November 14:

We had a new oven fitted and the man told us that we shouldn’t have been using the old one, it was dangerous. The landlord is getting a fine and we get a packet of stickers from the workmen to stick by the oven and boiler. They should stay white to tell us that there is no poison leaking from our appliances. If they start getting sooty we should call them and not breathe in. I dreamed of gas poisoning that night, it was a long dream about death and ended with a really violent apocalyptic vision. I woke up and couldn’t understand why there was light. I thought we all lived underground in metal tunnels now it was the apocalypse. It took me ages to stop wondering how to get lower, to find cover. I looked at the new cooker and thought about all the things I’d cook on it and that some of those things would have salt, fat, additives, msg, gluten, cholesterol, sugar, e numbers etc. in. Those things would slowly kill me too, as effectively as monoxide but more insidiously. I looked at the flames on the gas hob, I threw different things into them: water, glitter, foil, food. The flames changed colour and sputtered. I felt afraid harnessing this fire it was so unruly and changeable. And all I needed to do was turn them all on and blow out the flames like birthday candles and lie down and that would kill me too.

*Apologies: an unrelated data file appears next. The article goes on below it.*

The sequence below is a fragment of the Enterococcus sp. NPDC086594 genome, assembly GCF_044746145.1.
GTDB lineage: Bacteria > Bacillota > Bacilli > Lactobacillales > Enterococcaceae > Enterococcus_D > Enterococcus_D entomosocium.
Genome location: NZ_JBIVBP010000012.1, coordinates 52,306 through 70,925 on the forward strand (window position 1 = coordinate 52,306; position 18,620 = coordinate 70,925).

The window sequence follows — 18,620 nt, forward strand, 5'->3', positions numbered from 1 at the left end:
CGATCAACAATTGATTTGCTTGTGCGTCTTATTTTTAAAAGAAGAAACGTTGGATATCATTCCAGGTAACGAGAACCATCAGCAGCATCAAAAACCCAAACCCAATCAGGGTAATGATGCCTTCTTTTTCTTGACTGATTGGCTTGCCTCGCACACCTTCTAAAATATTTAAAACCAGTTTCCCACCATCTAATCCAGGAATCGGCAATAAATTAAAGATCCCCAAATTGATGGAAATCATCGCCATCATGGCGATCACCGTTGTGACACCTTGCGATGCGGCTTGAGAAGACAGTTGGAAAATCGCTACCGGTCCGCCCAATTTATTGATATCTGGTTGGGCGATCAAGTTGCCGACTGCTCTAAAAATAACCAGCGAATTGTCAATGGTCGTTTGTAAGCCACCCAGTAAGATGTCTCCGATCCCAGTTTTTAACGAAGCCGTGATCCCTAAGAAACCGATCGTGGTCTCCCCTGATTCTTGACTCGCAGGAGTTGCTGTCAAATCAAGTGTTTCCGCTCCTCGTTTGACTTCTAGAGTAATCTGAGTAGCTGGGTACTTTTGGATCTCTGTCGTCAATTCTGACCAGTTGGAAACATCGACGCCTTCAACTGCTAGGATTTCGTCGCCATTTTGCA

December 28:

We went on holiday for Christmas/New Year. It was really depressing. We booked a room at one of those Haven Holiday Parks and it was just us and other couples who didn’t really have anything better to do. There weren’t any children or normal families, just loads of oddball losers like us. The entertainment was ok though, I enjoyed the Rory the Lion Quiz, we answered everything right and won a bottle of Matteus Rose. I always thought those bottles were really elegant. Late that night we ate the dinner (microwaved) and had these happy hour and then non-happy hour cocktails until three am. There was this sort of pushy older couple making suggestive remarks to us all night and we finally caved in, it seemed fitting. A couple of hours later I went back to our room to shower and woke up in the bath at seven, the water still running and big sticky patches of semen unremoved from my back. We packed and left soon after this.
seven silver buttons
13 August 2007 @ 09:23 pm